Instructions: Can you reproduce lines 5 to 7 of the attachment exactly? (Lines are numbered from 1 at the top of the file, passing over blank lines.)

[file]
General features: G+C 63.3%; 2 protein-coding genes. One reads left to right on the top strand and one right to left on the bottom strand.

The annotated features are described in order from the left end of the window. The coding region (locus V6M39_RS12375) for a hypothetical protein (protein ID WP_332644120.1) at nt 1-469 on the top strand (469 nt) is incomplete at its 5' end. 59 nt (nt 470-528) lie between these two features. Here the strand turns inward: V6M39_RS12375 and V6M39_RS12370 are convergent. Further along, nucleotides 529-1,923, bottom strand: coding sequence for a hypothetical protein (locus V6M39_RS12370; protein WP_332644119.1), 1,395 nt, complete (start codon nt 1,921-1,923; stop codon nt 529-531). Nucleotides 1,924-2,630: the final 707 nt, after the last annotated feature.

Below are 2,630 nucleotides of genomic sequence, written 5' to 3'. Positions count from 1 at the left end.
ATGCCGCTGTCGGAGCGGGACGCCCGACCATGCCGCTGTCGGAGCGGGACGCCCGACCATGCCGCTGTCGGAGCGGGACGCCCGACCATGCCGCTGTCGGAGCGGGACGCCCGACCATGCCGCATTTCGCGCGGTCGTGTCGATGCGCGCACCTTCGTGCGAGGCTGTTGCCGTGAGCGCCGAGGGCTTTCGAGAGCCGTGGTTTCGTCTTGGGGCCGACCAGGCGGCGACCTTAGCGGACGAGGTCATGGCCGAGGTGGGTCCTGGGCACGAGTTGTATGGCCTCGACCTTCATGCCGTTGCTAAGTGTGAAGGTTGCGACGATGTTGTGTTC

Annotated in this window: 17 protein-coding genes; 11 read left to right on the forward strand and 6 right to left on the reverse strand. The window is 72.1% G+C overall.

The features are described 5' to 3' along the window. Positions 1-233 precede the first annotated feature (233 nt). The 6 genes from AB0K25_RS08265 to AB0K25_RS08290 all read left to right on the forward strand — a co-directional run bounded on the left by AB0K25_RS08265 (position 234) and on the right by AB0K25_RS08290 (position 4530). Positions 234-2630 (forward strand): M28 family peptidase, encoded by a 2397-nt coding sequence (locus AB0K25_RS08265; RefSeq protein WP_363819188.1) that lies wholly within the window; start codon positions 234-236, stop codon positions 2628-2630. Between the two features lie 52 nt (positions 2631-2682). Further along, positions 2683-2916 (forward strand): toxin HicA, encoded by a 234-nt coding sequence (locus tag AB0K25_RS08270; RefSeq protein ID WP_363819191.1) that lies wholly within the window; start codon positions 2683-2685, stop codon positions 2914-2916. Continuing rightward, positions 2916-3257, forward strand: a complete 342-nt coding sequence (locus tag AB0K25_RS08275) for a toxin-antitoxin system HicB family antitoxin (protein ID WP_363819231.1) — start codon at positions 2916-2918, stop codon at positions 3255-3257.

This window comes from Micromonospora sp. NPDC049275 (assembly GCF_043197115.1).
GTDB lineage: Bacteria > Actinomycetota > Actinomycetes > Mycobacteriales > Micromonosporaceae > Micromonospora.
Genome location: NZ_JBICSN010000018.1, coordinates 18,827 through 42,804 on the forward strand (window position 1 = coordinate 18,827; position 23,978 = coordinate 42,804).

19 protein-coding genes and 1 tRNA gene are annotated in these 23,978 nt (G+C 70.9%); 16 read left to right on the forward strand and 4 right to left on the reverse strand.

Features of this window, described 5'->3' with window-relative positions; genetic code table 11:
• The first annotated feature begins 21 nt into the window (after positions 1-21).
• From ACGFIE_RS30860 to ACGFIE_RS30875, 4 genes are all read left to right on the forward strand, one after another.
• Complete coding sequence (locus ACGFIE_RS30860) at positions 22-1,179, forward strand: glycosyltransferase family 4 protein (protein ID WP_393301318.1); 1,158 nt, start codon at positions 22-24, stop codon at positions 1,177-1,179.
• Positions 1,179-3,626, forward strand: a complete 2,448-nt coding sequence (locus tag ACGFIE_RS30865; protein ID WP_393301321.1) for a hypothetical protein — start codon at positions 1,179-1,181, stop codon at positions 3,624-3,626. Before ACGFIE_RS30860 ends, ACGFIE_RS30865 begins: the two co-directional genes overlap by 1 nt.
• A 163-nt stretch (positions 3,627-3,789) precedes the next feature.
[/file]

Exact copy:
Annotated in this window: 17 protein-coding genes; 11 read left to right on the forward strand and 6 right to left on the reverse strand. The window is 72.1% G+C overall.

The features are described 5' to 3' along the window. Positions 1-233 precede the first annotated feature (233 nt). The 6 genes from AB0K25_RS08265 to AB0K25_RS08290 all read left to right on the forward strand — a co-directional run bounded on the left by AB0K25_RS08265 (position 234) and on the right by AB0K25_RS08290 (position 4530). Positions 234-2630 (forward strand): M28 family peptidase, encoded by a 2397-nt coding sequence (locus AB0K25_RS08265; RefSeq protein WP_363819188.1) that lies wholly within the window; start codon positions 234-236, stop codon positions 2628-2630. Between the two features lie 52 nt (positions 2631-2682). Further along, positions 2683-2916 (forward strand): toxin HicA, encoded by a 234-nt coding sequence (locus tag AB0K25_RS08270; RefSeq protein ID WP_363819191.1) that lies wholly within the window; start codon positions 2683-2685, stop codon positions 2914-2916. Continuing rightward, positions 2916-3257, forward strand: a complete 342-nt coding sequence (locus tag AB0K25_RS08275) for a toxin-antitoxin system HicB family antitoxin (protein ID WP_363819231.1) — start codon at positions 2916-2918, stop codon at positions 3255-3257.

This window comes from Micromonospora sp. NPDC049275 (assembly GCF_043197115.1).